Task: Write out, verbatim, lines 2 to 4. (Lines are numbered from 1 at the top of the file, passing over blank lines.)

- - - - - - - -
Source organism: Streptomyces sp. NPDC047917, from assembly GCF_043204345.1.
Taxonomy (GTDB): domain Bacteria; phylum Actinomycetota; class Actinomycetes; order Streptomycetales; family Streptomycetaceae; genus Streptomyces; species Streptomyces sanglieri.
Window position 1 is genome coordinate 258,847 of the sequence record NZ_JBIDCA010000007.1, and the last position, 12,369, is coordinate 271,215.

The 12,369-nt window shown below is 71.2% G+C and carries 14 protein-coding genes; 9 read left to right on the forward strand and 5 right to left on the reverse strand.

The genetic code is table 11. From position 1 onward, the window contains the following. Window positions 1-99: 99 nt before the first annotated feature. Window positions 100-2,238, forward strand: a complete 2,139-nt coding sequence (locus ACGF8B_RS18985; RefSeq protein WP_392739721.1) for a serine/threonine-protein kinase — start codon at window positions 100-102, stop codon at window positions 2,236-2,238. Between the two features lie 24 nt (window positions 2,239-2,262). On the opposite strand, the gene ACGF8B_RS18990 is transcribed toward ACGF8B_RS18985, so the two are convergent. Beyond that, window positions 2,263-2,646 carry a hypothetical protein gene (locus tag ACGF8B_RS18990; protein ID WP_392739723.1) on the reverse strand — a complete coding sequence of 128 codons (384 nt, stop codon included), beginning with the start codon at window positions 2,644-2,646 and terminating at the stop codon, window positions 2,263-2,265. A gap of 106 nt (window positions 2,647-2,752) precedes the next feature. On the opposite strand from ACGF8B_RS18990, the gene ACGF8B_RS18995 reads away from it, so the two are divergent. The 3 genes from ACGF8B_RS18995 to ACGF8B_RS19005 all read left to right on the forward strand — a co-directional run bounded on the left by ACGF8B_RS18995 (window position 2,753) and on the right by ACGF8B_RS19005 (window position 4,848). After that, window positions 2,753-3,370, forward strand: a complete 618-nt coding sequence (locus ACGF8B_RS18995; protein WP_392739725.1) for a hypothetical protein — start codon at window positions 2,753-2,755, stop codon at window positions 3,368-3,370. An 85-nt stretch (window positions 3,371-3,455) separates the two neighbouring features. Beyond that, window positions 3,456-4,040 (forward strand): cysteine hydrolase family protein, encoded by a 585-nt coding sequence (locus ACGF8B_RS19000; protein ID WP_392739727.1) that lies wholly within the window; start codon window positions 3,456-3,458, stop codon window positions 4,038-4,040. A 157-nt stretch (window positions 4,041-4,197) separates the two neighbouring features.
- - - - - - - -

Taxonomy (GTDB): domain Bacteria; phylum Actinomycetota; class Actinomycetes; order Streptomycetales; family Streptomycetaceae; genus Streptomyces; species Streptomyces sanglieri.
Window position 1 is genome coordinate 258,847 of the sequence record NZ_JBIDCA010000007.1, and the last position, 12,369, is coordinate 271,215.

The 12,369-nt window shown below is 71.2% G+C and carries 14 protein-coding genes; 9 read left to right on the forward strand and 5 right to left on the reverse strand.